Survival tactics

recessionThe impending economic and social dilemma, not yet identified by our economists as a recession or depression, will have a severe impact for owners and operators in  the tourism industry, as there is already a glaring decline in inbound tourist arrivals, corporate retreats , meetings and incentives. The rhetoric  Everything will be fine, God is a Trini, or any other airy fairy retort, are not solutions for the sector.

Hotel owners and operators are accustomed to cycles of lows and highs, it is a pattern that the industry is familiar with, based on several factors affecting the destination. I sometimes use the expression that the industry can be compared to a  “ride on a roller coaster”, so many turns and twists , highs and lows; before you know it, another year is ahead and you have to get back on the ride to plan for future opportunities.

With the recent comatose state of the country, after the dreaded April 2016 budget review by The Honorable Minister Colm Imbert, for which my interpretation is that there is no guaranteed recovery period for the country, despite the minister’s reassurance of investment initiatives in a new hotel project at Invaders Bay, an all-inclusive project in Tobago, and the extension of the room upgrade program.

I  would not delve into each initiative or it’s expected viability, but i would stress that the industry will be challenged in this present climate with  various negative variables, the silo operation of the destination authorities and the fact that the Government is becoming the largest stakeholder in the tourism sector of foreign brands.

Would competition be fierce? – the answer is yes. Would the competition be fair? – the answer is no. Would independent owners (stakeholders/taxpayers), be offered the same marketing leverage as the branded properties from government? – who knows, the proof would be in the clarion call of  “supporting local”.

The industry is aware of the effects of a recession which is obviously discouraging, however,owners and operators in the sector must consider intelligent survival tactics. I would present a few of my suggestions which the industry should consider if they expect to sell inventory at the right price.

Firstly, it is expected that the initial reaction by owners and operators in the sector would be to slash prices across the board. We have experienced this before, after the state of emergency in 2011, however, this time the discussion on recession is predicated by panic and fear of low profitability and possible foreclosure. Instead of price gouging, operators and owners should consider rate-obscuring tactics for specific periods or through well designed packages; another would be to introduce other income streams into the operation. In this way, the operator maintains brand integrity and price fairness thereby being able to recover from short falls in revenue.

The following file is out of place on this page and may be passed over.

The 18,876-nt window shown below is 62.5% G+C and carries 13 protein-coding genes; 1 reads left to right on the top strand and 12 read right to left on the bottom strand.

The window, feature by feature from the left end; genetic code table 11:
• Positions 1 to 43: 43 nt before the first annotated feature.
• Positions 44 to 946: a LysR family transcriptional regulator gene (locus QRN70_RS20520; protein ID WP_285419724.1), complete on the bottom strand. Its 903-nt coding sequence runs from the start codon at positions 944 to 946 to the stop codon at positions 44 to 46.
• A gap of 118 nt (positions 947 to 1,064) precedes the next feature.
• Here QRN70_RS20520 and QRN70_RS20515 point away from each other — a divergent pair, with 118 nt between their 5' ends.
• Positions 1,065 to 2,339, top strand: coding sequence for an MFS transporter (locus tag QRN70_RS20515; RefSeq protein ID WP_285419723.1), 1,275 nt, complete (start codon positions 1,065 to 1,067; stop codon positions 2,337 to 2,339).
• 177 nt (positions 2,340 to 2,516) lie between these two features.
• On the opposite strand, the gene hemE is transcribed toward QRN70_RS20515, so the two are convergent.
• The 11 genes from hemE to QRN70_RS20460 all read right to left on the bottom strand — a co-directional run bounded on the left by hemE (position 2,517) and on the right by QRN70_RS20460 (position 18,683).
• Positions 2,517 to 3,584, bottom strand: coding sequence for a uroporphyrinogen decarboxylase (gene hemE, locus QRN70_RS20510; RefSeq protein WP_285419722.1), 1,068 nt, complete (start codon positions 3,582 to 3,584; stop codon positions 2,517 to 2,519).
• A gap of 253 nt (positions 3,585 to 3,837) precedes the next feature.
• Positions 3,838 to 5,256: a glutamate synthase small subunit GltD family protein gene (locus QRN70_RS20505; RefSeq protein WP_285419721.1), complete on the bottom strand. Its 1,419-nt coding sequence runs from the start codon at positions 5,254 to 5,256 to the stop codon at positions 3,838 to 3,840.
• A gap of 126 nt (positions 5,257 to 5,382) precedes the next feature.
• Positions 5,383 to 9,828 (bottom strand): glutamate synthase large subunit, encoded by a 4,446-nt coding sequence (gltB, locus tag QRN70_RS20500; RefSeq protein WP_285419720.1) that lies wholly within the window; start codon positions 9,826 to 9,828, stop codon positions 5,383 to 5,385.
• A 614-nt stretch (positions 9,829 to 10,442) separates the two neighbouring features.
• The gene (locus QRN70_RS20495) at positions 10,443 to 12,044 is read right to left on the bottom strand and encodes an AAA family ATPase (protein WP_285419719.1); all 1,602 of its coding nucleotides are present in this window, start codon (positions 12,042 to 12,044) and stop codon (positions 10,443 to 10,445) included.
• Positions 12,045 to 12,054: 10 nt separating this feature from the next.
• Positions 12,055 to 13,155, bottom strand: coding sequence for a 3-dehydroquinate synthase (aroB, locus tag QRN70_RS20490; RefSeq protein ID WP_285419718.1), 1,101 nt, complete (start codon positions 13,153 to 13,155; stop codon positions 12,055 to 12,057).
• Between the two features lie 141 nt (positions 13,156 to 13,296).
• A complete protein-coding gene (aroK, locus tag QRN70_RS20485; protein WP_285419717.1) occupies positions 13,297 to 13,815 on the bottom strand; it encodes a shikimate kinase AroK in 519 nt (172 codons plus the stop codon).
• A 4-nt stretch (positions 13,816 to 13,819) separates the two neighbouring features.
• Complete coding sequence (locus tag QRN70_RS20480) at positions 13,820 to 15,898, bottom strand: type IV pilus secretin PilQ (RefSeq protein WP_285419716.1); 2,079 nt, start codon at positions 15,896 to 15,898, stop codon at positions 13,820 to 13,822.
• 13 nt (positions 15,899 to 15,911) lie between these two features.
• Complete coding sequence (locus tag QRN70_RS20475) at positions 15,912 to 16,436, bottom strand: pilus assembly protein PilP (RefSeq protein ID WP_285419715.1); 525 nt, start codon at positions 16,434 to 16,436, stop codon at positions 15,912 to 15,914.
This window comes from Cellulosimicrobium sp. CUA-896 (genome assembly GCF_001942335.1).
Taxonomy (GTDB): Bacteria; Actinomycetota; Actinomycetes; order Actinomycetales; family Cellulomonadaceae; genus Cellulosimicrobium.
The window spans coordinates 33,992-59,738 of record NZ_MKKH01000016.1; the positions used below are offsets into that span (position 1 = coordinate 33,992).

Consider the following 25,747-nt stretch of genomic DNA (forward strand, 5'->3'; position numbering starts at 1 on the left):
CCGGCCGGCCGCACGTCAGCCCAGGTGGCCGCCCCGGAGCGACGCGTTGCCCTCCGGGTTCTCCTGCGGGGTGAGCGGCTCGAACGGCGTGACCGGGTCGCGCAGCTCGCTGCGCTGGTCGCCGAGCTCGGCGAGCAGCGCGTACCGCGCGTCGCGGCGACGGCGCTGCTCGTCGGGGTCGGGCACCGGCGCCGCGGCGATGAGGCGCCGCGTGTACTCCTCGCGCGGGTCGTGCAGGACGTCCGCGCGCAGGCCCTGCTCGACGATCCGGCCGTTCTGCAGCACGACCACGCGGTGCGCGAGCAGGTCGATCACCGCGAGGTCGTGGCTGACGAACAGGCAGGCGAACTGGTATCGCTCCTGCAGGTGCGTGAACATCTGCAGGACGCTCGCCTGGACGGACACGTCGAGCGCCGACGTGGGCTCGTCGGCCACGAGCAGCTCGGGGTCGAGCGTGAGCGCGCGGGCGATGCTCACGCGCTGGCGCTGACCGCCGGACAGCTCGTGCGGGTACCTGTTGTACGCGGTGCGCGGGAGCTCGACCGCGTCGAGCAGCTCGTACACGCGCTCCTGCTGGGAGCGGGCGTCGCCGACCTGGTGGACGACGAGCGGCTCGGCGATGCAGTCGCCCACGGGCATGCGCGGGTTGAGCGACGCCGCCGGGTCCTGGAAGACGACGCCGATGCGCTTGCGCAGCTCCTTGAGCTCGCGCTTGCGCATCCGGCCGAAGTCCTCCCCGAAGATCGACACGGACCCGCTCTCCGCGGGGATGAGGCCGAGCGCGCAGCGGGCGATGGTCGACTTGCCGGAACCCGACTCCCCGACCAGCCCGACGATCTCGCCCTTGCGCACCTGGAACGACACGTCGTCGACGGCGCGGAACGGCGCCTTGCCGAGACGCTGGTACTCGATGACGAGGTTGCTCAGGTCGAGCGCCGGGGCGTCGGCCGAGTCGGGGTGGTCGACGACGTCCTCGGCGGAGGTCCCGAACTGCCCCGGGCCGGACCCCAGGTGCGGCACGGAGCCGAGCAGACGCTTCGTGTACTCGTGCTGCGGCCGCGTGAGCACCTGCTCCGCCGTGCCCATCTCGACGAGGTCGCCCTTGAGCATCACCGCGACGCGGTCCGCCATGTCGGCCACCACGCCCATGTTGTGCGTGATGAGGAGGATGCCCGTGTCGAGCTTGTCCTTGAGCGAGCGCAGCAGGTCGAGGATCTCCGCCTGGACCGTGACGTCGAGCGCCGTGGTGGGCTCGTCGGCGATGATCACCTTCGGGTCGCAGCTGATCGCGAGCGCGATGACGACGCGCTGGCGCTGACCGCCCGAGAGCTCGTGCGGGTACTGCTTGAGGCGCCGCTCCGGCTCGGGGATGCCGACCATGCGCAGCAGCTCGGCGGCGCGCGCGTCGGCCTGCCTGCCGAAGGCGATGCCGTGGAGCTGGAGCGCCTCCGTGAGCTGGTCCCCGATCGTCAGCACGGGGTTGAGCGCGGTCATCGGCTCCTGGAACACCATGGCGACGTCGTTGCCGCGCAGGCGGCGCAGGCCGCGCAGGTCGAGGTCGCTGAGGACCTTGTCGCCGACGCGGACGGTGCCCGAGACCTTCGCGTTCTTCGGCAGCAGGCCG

Cost cutting of operational hours or for renovation is another tactic based on the business cash flows. Some hotels already practice this strategy when there is low inbound arrivals to the islands; whilst others including myself reduce operational times.This approach becomes a practical move if operational expenses exceed profitability, however, this must be carefully monitored, and communicated without sacrificing quality of service. From my own experience,  i can affirm that your team compliment, must be aligned to the integrity of the business and they would go the extra mile to ensure they meet service demands.

A rule of thumb is “Cash is King”, and therefore, operators must ensure that monies are collected up-front from the customer, whether it is Public or Private enterprises. Another revenue stream that has been taken for granted is the rental of facilities , that is , conference or meeting spaces. This is real estate, every square foot including dressed tables, chairs and air conditioning has a cost. Once this is understood by all in the industry then this is another way to ensure that the property makes additional income. Obviously, if the cash flow is healthy then operators would be able to reinvest in small upgrades and maintain credit ratings.

It is also worthwhile or sometimes idealistic thinking for operators to start consolidating efforts to better negotiate with suppliers, for better pricing and to assist in cash flow shortfalls. This is a hopeful thought especially for mid/micro sized properties.

Managing your online travel agents (OTA’s) and your social media reviews is important for your business. OTA’s make a killing on commission, however, it is up to the operator to know how to plan rates and promotions, bearing in mind that the US dollar exchange is fluctuating.

Besides trip advisor, almost all  OTA’s have introduced a review button, where customers can lodge comments. This feature can have great responses and sometimes very distasteful ones. Studies have shown that  psychological behaviors of people using this communication rather than speaking directly to the manager is not yet understood. The bottom line is that these features on media channels are on the world wide web, therefore, responding to comments whether good or bad is critical.

Finally, from a macro perspective, industry operators are heavily reliant on the marketing efforts and incentives from authorities that govern the tourism sector. Therefore, I can only  hope that these players operate strategically  charting the course toward a sanguine expectation. After all, aren’t we all in this together!


Author: Lisa Shandilya, MBA.(Specialized), CEM., B.Sc., 20 years Practitioner in the Hospitality and Service Sector, Member of THRTA, Speaker on International Hospitality and Service Industry Seminars.
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